The Lake Poster

The Lake (2022) Review

The Lake (บึงกาฬ), a new kaiju film from Thailand, isn’t shy about showing off its monster. Within the first five minutes, we see its back breaking the water’s surface and gliding along like a giant crocodile. Then we see the full creature as it comes ashore, and we get a good look at it. But that’s just a teaser.

A few minutes later, we see a smaller version of the creature ripping its way through a group of villagers, using its jaws and tail to deadly effect. Keng (Thanachat Tunyachat) and his sister Lin (Sushar Manaying, Bangkok Assassins, Boss and Me) survive the attack, although the creature manages to wound Keng.

Elsewhere, James (Theerapat Sajakul, 13 lives, The Maid), a police inspector, is having lunch at his wife’s grave and complaining to her about how rebellious their daughter Pam (Supansa Wedkama) has become when he gets a call. There’s been another attack, this one at a playground.

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For its first half-hour, The Lake keeps up a good, and bloody, pace as the creatures seem to be appearing everywhere, leaving a trail of destruction and bodies in their wake. These scenes were obviously influenced by Bong Joon Ho’s The Host but are staged effectively enough that we can overlook it. The effects, a mix of animatronics, man in a suit effects and CGI, are all better than average as well.

Unfortunately, once the pace starts to slow, The Lake’s script starts to display some questionable plotting. Most notably, after Pam gets suspended, James, decides that rather than drop her off at home, he’ll take her with him as he chases the creature. That’s after he’s seen what it can do to people. Meanwhile, at the hospital, everyone is happy that Keng is alert and seems to have recovered. So happy, they don’t notice he’s starting to transform into something not quite human.

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The subtitles don’t help matters either. They’re extremely clunky and feel more like a dictionary translation than something done by someone who actually speaks English. There are also moments where the dialogue itself is unintentionally funny, such as a police dispatcher making The Inspector apologize for being rude before she’ll tell him the location of the creature’s latest attack.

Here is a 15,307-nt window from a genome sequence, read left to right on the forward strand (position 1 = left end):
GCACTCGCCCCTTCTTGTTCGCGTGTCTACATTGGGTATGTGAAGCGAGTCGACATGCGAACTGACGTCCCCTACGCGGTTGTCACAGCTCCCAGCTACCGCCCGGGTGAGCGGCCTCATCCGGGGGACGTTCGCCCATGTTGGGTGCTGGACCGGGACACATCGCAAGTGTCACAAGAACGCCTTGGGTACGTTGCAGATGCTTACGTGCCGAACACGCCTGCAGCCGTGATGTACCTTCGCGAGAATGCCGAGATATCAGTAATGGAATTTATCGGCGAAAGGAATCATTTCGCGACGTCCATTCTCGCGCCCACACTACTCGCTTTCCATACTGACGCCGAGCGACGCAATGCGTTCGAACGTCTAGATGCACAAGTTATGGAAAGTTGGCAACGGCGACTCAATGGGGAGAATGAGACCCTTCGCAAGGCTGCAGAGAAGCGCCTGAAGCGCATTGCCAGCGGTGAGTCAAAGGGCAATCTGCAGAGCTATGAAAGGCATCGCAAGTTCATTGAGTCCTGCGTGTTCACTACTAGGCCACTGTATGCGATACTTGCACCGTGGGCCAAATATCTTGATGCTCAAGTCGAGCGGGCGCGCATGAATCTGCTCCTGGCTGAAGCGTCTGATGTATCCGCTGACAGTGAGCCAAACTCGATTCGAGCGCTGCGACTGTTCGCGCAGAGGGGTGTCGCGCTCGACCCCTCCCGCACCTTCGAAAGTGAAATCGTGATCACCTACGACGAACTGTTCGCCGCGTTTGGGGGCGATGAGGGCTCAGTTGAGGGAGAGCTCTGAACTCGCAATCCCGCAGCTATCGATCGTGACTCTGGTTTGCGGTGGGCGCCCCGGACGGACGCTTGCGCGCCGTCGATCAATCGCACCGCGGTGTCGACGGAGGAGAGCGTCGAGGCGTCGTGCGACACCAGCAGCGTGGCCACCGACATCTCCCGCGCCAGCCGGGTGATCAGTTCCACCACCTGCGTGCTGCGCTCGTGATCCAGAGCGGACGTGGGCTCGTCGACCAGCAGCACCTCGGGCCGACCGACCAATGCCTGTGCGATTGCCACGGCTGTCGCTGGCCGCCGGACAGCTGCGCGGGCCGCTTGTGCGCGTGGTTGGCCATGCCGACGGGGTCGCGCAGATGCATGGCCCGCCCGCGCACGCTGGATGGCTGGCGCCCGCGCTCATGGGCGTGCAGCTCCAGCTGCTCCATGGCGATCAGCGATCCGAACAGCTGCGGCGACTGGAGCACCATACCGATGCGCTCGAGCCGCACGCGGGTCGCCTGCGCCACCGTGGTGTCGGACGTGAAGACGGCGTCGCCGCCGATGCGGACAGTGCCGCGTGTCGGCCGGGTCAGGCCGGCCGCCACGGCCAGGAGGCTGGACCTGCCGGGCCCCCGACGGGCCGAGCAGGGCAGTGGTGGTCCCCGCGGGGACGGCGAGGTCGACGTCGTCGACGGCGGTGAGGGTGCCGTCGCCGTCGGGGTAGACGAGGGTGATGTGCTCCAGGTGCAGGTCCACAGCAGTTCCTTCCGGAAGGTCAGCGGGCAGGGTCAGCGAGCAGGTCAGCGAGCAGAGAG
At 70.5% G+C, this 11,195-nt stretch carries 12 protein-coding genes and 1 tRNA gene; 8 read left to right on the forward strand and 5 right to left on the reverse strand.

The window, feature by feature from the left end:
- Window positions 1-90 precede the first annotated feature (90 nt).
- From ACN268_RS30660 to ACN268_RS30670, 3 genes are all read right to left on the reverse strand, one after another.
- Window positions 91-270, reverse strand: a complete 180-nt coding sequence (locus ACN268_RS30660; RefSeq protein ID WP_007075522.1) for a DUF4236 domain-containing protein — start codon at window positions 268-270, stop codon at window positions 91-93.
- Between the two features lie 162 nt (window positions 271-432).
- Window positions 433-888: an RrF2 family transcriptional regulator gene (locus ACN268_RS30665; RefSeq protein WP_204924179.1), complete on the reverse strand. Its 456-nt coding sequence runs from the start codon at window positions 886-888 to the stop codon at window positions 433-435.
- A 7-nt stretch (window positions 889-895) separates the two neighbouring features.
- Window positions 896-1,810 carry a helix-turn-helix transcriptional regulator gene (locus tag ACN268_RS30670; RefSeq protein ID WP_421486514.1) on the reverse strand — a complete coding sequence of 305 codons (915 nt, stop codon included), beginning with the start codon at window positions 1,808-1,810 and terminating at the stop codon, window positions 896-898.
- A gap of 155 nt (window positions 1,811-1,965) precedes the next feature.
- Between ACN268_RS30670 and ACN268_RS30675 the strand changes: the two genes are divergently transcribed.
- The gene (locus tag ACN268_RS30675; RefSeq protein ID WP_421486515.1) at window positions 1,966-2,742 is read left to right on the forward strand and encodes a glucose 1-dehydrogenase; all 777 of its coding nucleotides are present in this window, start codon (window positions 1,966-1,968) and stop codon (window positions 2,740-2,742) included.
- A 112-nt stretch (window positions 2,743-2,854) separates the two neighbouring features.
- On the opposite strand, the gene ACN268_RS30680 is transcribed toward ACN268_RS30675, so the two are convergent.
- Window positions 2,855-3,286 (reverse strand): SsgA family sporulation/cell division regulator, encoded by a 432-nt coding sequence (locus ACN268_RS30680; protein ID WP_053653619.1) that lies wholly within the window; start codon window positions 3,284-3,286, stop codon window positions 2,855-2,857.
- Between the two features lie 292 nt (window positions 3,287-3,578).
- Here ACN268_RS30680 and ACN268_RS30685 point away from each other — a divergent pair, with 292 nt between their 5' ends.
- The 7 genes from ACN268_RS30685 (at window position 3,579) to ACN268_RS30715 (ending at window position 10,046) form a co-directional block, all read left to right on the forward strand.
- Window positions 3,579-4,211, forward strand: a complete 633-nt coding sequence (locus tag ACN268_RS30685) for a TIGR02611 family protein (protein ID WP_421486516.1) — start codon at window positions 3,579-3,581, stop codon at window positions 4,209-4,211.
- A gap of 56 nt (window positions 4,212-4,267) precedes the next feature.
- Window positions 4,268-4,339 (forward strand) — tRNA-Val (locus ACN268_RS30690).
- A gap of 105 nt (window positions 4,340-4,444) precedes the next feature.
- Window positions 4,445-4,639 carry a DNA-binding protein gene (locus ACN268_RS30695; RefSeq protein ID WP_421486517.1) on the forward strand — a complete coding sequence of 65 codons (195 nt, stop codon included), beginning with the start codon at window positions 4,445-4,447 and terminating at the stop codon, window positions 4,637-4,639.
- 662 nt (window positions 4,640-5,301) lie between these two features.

After bogging down in its subplots, The Lake finally gets back to business with a Jurassic Park inspired moment as the kaiju sized mother creature comes looking for its missing family. It’s nothing we haven’t seen before in the likes of Gorgo and its Japanese knockoff Gappa: The Triphibian Monster aka Monster from a Prehistoric Planet. And just as it seems like it’s about to go out in the destructive rampage we’ve been waiting for, the film just sort of fizzles out. A “five years later” coda that sets up a sequel doesn’t help matters, either.

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Writer Lee Thongkham (The Last One, Kitty the Killer) and co-director Aqing Xu squander an excellent beginning and production values on a plot that loses itself in domestic subplots involving barely developed characters. I don’t think James is referred to by name, just as “Inspector”, during the film and the extent of his and his daughter’s backstory is the fact his wife died. There’s also a rather ugly, moralistic tone concerning who lives and dies among the main characters that put me off.

I was hoping for something to hold me over until the next Godzilla film, but The Lake fails to live up to its prerelease hype and anticipation. It does have a few good scenes and interesting ideas, but they’re not worth putting up with the rest of the film to see.

Epic Pictures released The Lake to select theatres on March 10th. It’s currently available on VOD and Digital Platforms, Blu-rays will arrive on May 16th. If you’re looking for something a bit more monstrous, FilmTagger can suggest some titles.

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